Cooperative Learning, Mathematical Problem Solving, and Latinos
Verónica Galván Carlan, Renée Rubin, and Bobbette M. Morgan
The University of Texas at Brownsville and Texas Southmost College
Reprint request address:
Bobbette M. Morgan, Ed. D.
C&I Department, School of Education
80 Fort Brown
Brownsville, TX 78520
Working with fifth grade Latino students, professors engaged students in cooperative activities
while solving mathematical problems. Their work was based upon theories of social
interdependence, cognitive development, and behavioral learning. Results indicate four
changes in student behavior: 1) students became more engaged in problem solving; 2) students
moved from a competitive to a cooperative stance; 3) students discovered there were several
correct ways of finding a solution; and 4) students code-switched between Spanish and
English to ensure everyone in the group understood. Two changes in teacher behavior related
to cooperative learning were: 1) the regular classroom teacher moved desks from rows to
groups; and 2) the teacher became more aware of the students’ mathematical abilities.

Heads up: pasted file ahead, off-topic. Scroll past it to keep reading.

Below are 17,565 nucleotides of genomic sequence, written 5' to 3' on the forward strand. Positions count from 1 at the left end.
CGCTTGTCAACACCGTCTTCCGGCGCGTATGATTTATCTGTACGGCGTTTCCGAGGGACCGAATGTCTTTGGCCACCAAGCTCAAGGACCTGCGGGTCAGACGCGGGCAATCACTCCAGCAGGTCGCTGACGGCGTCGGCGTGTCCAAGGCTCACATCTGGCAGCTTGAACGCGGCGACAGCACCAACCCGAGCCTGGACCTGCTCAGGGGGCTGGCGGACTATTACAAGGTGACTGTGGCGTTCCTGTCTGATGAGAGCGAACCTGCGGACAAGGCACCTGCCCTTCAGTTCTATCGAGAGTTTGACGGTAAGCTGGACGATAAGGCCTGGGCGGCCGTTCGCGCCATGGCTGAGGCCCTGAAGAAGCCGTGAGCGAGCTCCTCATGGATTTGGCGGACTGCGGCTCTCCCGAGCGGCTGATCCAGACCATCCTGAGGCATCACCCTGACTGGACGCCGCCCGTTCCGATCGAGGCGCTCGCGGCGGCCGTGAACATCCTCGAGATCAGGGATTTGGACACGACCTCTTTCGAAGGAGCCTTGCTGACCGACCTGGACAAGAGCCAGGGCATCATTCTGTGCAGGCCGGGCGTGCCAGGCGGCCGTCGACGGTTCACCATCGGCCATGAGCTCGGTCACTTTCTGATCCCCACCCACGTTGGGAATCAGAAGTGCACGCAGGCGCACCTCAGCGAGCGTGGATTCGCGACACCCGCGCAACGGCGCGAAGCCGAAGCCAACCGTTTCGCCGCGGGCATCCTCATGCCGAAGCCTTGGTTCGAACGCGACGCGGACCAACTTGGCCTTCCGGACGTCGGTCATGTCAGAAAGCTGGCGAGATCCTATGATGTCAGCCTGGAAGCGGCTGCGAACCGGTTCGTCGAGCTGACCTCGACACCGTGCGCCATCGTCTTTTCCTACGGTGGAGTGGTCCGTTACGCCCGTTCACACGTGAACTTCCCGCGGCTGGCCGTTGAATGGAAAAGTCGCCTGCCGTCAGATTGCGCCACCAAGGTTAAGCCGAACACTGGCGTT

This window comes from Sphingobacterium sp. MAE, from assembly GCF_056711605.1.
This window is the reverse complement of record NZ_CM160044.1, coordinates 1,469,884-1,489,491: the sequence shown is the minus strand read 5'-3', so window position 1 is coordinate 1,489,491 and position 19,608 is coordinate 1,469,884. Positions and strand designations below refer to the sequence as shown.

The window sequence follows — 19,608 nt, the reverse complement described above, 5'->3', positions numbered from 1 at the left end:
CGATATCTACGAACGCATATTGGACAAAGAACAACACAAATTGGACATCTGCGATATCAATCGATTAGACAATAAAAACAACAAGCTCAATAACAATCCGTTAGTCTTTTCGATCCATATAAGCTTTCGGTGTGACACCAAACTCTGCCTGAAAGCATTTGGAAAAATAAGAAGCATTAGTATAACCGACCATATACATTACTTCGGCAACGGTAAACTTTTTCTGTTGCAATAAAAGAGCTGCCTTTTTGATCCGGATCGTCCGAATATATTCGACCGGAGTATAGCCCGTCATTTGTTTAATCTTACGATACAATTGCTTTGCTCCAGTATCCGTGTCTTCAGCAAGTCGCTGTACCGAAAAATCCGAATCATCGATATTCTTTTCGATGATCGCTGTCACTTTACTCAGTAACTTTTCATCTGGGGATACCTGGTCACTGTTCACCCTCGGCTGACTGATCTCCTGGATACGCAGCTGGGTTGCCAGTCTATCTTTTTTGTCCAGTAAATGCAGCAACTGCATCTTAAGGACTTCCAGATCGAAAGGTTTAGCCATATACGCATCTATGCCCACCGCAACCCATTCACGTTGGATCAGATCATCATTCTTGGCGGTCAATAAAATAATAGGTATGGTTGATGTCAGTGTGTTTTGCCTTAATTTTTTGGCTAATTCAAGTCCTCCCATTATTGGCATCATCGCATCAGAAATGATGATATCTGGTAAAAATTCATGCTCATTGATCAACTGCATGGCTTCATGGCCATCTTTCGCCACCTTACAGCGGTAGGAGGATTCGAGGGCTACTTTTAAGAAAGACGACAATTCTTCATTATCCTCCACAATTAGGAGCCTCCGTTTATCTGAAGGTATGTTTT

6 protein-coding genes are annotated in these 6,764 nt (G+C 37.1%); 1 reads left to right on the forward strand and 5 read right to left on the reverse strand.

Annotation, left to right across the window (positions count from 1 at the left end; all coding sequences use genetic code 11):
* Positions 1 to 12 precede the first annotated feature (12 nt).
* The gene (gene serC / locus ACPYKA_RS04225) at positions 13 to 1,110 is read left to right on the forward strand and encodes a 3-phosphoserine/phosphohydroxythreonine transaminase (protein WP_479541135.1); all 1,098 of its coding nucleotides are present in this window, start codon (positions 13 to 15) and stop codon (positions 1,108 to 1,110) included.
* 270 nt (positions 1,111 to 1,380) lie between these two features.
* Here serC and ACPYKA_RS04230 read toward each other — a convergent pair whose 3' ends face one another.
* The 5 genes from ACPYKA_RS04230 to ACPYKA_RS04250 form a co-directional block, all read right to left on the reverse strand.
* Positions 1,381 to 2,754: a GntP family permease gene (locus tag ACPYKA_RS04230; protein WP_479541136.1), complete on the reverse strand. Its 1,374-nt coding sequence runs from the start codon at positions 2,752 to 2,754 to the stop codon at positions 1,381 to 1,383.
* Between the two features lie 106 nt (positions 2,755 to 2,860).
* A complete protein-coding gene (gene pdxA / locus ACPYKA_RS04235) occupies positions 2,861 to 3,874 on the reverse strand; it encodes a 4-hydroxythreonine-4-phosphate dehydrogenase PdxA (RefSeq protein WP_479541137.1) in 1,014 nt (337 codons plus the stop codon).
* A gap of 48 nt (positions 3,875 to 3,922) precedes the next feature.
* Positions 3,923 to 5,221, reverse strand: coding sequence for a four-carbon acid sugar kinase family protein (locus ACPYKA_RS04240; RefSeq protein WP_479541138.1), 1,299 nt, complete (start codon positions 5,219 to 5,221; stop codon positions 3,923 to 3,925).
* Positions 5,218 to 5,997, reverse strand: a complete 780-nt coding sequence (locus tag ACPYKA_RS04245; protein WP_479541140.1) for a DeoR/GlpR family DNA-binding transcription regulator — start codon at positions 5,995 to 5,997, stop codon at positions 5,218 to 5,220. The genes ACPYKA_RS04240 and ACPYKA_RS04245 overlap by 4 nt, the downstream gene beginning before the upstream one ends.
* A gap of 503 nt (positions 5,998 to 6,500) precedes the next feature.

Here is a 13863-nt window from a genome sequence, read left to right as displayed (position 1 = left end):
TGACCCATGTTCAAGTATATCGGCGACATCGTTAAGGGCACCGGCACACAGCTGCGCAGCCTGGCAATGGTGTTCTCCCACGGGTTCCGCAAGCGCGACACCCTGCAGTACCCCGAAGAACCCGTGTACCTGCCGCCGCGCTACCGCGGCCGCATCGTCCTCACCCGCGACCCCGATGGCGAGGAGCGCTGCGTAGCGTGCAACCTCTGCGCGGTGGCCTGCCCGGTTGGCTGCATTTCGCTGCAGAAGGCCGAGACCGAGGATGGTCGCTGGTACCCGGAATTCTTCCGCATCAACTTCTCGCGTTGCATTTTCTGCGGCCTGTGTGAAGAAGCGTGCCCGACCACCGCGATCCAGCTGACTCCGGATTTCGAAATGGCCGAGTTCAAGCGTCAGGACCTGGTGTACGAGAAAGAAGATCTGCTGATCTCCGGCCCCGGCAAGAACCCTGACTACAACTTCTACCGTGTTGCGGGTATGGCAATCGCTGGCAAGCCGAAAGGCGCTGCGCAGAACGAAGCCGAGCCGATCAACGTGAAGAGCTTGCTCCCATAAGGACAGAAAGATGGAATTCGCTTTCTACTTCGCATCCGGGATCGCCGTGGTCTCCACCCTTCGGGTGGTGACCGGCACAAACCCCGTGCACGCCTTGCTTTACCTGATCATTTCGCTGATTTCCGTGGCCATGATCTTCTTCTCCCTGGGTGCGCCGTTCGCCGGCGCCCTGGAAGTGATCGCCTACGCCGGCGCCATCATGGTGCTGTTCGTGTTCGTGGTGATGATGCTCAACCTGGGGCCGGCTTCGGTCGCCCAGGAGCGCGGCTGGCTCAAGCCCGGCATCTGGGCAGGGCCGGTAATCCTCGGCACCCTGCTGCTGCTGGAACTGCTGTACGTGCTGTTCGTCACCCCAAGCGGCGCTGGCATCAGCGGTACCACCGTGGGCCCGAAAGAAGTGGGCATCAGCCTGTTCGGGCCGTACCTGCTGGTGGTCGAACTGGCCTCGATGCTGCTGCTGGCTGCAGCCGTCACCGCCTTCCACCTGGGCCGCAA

Key words: cooperative learning, mathematics, problem-solving
Two challenges currently confronting the mathematics education community are
effectively implementing reform-based strategies and increasing the mathematical learning
and achievement of Latino students. Mathematics educators are shifting away from traditional
classrooms to reform-oriented mathematics classrooms that focus on students actively
engaged in mathematical discourse in cooperative settings (NCTM, 2000). Although
cooperative learning is widely used and the research supporting this model of teaching is
impressive and solid, there is a lack of research on how working in collaborative learning
environments affects Latino students’ academic achievement in mathematics (Moschkovich,
The purpose of the study was to conduct research regarding the perceptions of
students working in a cooperative learning environment to solve mathematical word problems.
The convenient sample consisted of fifth grade Latino students whose ages ranged from 10-12